At first these postures are subtle, but as the hoof deformation and associated pain progresses so does the advanced forward leaning stance.
The sore horse now adopts altered gaits as well. Riders may notice they are less forward going, less keen to stretch out. They are clumsy and begin to trip, dressage riders find their horses begin to loose impulsion, show jumpers find they will start to run out on jumps or buck on landing, trail riders find their horses unwilling to travel downhill and tend want to creep down slowly or try to go down sideways.
Beware – the toe first landing - also a warning sign. These sore horses will now try to do toe first landings with every stride instead of the correct heel first landings nature intended.
How can you tell? If you look closely at a horse with caudal heel pain land a stride, you will see a little spray of dirt shoot out ahead of the toe as the horse lands toe first. If you can video it you won't miss it! These toe first landings cause the tripping and stumbling when the toes dig in and butt against something solid in the ground surface.
These horses may also buckle at the knees occassionally due to contracted and weakened foreleg musculature. Its not easy to maintain these postures and it takes a toll on the stay apparatus muscles.
Many racing thoroughbreds like the fellows at right, suffer early onset hoof deformation due to the practice of very early shoeing so common in that industry. They are often shod when their hooves are barely past foal age. The bones of a horse, no matter what the breed do not mature till the horse is at least five years of age, this includes the bones of the hoof, some bones in the spine even later when they are nearly six. So shoeing horses as yearlings puts them on a fast track to hoof problems.
This early shoeing in the race industry has implications for both horse and rider as tripping and falling is not something that you would like to have happen to valuable horses who work at speed and carry a human life atop them. Hoof imbalances also cause horses to over reach and become unco-ordinated so these young horses often knock themselves bout and rip off their shoes when put into work.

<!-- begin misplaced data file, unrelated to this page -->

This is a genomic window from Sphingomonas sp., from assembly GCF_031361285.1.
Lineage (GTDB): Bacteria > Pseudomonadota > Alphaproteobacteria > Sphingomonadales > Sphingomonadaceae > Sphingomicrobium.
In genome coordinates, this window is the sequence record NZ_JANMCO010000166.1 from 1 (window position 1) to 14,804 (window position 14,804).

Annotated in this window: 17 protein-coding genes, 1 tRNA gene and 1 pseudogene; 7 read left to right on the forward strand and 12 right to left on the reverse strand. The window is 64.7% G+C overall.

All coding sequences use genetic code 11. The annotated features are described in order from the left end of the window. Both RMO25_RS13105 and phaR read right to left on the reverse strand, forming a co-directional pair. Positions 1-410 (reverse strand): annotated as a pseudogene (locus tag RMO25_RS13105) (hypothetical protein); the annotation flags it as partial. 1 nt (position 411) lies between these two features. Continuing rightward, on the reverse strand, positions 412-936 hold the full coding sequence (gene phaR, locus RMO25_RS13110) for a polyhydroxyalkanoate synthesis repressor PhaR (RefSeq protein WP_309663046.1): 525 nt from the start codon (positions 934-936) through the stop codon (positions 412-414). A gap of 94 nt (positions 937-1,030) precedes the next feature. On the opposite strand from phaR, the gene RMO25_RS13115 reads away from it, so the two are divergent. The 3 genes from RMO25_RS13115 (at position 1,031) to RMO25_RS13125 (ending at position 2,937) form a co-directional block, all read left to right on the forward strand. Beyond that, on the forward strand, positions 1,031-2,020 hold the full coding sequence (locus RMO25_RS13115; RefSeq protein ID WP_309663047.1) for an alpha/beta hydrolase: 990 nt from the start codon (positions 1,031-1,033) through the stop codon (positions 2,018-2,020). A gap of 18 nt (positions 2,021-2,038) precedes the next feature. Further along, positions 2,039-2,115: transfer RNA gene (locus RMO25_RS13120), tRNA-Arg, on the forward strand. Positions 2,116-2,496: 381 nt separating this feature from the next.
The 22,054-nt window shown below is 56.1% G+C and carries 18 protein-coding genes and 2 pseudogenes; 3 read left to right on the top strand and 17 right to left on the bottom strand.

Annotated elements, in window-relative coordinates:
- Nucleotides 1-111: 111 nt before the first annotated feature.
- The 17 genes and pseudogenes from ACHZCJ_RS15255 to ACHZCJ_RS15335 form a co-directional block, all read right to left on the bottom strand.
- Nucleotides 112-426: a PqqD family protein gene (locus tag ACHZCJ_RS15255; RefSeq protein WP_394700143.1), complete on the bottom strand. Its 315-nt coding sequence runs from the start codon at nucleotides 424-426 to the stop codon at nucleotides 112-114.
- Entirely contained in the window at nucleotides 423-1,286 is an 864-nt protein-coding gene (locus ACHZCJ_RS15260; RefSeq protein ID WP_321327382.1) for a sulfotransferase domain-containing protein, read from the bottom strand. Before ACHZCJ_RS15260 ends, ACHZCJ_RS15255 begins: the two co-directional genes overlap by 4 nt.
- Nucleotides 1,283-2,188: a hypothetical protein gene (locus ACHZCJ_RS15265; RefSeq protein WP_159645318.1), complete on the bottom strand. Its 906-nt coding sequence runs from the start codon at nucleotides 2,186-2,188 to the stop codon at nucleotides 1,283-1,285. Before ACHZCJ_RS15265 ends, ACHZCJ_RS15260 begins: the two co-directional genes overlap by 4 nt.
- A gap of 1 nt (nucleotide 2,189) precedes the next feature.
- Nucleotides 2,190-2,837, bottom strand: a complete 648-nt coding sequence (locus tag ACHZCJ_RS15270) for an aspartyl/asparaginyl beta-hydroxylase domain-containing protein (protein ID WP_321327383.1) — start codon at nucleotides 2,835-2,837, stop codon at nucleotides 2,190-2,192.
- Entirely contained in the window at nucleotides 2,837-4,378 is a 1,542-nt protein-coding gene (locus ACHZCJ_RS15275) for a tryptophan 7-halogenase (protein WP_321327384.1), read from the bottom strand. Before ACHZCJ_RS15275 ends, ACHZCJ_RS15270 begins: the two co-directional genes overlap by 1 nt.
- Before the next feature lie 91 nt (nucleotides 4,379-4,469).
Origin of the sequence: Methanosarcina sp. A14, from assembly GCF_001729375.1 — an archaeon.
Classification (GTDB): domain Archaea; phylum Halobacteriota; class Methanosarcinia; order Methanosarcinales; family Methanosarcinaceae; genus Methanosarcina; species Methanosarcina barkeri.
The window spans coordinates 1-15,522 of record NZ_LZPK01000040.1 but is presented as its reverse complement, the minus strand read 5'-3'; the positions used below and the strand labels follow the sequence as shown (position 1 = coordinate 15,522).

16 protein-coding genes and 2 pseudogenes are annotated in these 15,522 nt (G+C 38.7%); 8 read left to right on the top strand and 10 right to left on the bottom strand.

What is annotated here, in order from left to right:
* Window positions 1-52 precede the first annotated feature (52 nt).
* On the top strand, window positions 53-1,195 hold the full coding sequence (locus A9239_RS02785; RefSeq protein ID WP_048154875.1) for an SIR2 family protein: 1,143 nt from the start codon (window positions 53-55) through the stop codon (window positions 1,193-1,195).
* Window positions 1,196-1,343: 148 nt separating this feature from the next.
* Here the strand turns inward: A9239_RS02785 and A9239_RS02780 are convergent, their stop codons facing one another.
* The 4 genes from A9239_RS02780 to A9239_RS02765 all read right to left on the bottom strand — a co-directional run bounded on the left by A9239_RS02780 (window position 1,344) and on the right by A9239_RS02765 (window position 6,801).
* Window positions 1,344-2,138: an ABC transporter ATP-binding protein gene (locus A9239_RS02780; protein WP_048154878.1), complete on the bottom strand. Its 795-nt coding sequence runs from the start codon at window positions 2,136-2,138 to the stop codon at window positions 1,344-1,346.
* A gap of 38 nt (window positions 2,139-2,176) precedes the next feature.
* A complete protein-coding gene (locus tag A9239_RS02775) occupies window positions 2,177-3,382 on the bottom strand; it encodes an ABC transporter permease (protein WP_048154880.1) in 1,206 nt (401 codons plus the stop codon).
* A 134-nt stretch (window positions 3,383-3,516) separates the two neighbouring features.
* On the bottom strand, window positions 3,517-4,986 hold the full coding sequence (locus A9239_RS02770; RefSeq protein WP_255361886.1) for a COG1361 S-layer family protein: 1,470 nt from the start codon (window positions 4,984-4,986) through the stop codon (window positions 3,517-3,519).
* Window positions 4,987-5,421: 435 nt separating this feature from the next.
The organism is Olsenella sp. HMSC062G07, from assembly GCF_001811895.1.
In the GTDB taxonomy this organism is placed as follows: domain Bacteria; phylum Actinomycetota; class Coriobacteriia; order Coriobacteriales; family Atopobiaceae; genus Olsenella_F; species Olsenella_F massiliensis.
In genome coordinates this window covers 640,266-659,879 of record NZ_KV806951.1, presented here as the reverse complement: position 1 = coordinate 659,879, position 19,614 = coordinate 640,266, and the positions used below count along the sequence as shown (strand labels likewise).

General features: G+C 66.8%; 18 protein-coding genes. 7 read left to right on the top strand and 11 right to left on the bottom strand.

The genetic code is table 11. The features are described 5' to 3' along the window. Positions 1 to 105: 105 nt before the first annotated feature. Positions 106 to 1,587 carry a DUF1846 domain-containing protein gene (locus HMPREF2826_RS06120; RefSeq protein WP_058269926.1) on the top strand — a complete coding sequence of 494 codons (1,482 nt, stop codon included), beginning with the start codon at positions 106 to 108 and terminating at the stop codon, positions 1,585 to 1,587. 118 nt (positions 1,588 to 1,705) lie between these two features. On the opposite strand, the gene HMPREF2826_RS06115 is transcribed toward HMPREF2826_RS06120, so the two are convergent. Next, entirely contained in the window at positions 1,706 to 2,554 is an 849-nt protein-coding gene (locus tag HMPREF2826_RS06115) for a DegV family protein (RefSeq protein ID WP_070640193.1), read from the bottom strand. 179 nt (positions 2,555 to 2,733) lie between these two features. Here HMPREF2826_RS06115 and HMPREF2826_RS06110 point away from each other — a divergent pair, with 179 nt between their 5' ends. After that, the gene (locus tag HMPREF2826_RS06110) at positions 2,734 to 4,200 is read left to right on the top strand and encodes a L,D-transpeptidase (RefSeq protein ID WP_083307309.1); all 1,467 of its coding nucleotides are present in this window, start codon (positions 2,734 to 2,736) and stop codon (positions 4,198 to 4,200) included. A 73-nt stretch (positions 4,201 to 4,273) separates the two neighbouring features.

Another sinister consequence of toe first landings is the snapping effect that it causes to the tendons. This “whip lash” effect occurs as the horse drops its weight onto the hoof after a toe first landing. In sore horses this tends to be a quick, uncontrolled and badlyco-ordinated drop after a toe first landing. Done without the dampening of concussion or the slow controlled yeilding to weight bearing that should normally happen, it ill cause continual micro-traumas to the centre of the tendon. This cumulative damage often leads to serious tendon tears.
Note the very evident toe first landings (front and rear) on these three year olds!
In comparison the picture above of Carol Layton’s highly successful booted endurance horse clearly show great heel first landings. He is working in harmony with his biomechanics. Most of the concussive shock is being absorbed in the caudal hoof and dissipated at ground level which will lead to less injuries during his performance career. Amazingly long distance riders often notice that they also suffer less knee pain when they ride barefoot & booted horses!